The Orange Prize for fiction is the UK's biggest annual award for novelists, with the winner receiving pounds 30,000. But in this, the fourth year of the prize, only one British writer, Julia Blackburn, is on the shortlist of six. All the others live in the United States or Canada.
Ms Blackburn, who has been shortlisted before, is on the list this year for The Leper's Companions, a tale that includes travel back through time, a mermaid, a leper and a pilgrimage to the Holy Land.
The rest of the shortlist comprises the Nobel Prize for Literature winner Toni Morrison for Paradise; Barbara Kingsolver for The Poisonwood Bible; Jane Hamilton for The Short History of a Prince; Marilyn Bowering for Visible Worlds; and Suzanne Berne for A Crime in the Neighbourhood.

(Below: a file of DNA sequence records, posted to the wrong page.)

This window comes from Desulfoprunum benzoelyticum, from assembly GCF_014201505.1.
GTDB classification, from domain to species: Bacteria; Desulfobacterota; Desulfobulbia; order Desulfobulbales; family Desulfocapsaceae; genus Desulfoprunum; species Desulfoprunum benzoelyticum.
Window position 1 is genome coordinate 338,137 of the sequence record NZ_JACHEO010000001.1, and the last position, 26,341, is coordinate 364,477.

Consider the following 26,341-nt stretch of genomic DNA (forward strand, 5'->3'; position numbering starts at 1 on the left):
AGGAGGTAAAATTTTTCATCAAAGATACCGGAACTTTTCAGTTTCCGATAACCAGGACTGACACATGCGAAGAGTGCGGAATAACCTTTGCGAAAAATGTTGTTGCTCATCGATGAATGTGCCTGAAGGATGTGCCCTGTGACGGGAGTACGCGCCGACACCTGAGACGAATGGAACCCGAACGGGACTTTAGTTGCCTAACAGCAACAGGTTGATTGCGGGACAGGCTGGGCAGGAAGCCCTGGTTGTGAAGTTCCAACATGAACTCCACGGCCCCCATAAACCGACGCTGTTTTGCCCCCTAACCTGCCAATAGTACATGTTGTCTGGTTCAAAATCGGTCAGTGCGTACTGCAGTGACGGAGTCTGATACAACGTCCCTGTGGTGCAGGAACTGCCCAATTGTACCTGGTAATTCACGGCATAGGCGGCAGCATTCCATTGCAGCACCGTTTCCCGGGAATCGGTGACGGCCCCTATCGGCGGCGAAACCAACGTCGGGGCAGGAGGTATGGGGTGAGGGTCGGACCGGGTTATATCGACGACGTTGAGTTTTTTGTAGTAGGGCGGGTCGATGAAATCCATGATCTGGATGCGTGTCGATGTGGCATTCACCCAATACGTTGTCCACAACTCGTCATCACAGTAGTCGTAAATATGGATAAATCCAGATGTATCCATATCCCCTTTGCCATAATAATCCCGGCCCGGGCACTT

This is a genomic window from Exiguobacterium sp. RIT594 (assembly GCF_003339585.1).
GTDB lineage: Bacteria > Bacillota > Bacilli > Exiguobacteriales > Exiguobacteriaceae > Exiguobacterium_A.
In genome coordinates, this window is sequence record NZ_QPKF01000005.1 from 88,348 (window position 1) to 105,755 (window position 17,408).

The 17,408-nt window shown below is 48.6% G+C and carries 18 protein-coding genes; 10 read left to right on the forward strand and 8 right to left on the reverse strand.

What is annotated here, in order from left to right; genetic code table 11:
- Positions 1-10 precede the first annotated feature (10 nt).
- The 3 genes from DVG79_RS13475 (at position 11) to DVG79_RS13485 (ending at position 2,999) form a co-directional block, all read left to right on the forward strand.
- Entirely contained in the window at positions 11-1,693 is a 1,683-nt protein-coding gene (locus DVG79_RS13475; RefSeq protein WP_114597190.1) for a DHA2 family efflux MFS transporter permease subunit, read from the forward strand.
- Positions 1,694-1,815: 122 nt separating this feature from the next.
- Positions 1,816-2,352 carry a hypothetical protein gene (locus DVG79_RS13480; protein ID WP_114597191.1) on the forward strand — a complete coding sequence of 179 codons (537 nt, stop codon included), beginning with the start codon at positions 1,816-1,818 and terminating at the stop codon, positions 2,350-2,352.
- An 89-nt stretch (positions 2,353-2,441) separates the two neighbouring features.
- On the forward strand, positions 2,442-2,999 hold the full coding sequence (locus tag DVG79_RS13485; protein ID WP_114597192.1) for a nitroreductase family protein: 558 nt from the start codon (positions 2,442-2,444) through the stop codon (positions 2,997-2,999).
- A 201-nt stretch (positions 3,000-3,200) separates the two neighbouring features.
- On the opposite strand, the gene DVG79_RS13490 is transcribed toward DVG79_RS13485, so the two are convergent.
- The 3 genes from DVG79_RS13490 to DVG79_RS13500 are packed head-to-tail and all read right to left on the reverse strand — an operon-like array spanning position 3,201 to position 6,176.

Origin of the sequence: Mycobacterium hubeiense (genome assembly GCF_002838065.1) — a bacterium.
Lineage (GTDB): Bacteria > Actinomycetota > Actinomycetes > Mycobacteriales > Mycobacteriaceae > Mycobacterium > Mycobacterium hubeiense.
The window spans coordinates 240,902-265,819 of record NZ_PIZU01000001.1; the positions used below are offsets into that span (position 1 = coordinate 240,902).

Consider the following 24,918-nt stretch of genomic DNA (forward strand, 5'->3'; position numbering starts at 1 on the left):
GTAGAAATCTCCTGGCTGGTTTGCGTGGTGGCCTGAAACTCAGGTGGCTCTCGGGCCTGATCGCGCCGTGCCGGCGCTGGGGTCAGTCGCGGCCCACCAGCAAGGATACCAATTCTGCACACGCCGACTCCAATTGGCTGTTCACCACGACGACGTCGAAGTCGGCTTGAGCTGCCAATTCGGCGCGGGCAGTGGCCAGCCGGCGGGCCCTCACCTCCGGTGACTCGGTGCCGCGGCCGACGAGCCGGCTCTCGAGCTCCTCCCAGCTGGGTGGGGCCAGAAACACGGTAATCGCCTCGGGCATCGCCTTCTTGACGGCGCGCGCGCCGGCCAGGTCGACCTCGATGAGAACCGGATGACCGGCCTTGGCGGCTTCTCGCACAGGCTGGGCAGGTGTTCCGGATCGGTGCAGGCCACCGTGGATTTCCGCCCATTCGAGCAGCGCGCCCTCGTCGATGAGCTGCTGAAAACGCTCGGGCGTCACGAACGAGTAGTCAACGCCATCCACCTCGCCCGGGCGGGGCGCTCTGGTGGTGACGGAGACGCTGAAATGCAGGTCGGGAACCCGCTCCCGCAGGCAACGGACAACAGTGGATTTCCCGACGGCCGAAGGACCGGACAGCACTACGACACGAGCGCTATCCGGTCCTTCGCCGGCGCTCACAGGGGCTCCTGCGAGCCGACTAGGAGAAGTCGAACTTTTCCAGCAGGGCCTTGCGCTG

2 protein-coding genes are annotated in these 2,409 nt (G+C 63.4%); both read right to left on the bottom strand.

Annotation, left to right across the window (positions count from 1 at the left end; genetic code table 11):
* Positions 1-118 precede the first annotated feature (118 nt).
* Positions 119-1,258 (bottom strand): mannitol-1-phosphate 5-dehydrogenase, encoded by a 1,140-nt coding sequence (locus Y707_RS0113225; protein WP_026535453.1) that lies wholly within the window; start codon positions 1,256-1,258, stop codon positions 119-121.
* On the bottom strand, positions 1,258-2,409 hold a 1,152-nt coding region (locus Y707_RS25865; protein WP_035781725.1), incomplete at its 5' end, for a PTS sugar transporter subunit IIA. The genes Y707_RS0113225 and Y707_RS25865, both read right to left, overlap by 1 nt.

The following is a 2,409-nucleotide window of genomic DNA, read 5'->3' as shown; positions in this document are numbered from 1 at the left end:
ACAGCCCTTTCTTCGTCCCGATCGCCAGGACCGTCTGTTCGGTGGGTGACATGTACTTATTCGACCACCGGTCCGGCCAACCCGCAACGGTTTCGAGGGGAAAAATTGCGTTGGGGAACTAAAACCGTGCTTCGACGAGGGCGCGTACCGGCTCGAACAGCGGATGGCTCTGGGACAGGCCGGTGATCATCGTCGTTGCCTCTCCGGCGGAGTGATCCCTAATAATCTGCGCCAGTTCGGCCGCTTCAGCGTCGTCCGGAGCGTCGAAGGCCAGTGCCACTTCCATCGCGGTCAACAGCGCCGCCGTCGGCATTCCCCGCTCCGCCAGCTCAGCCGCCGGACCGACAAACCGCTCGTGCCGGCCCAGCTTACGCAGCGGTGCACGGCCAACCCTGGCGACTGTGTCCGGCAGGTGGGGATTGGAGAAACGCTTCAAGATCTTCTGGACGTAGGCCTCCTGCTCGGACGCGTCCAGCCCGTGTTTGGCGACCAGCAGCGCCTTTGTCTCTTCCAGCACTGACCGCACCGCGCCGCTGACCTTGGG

Any woman writing in English is eligible for the award. A spokeswoman for the prize said: "The judges simply go on the books and not the nationality of the authors. Unfortunately, Canadian and North American writing is particularly strong at the moment."
The chair of the judges, Lola Young, professor of Culture at Middlesex University, said: "This year's shortlist demonstrates the thrilling diversity of women's writing. The characters, plots, language and style in these books offer readers a wonderful range of literary experiences." The other judges include: Mariella Frostrup, the television celebrity; Nicci Gerrard, a thriller writer and journalist; Ursula Owen, the chief executive of Index on Censorship; and Honor Wilson-Fletcher, Waterstone's publicity manager.
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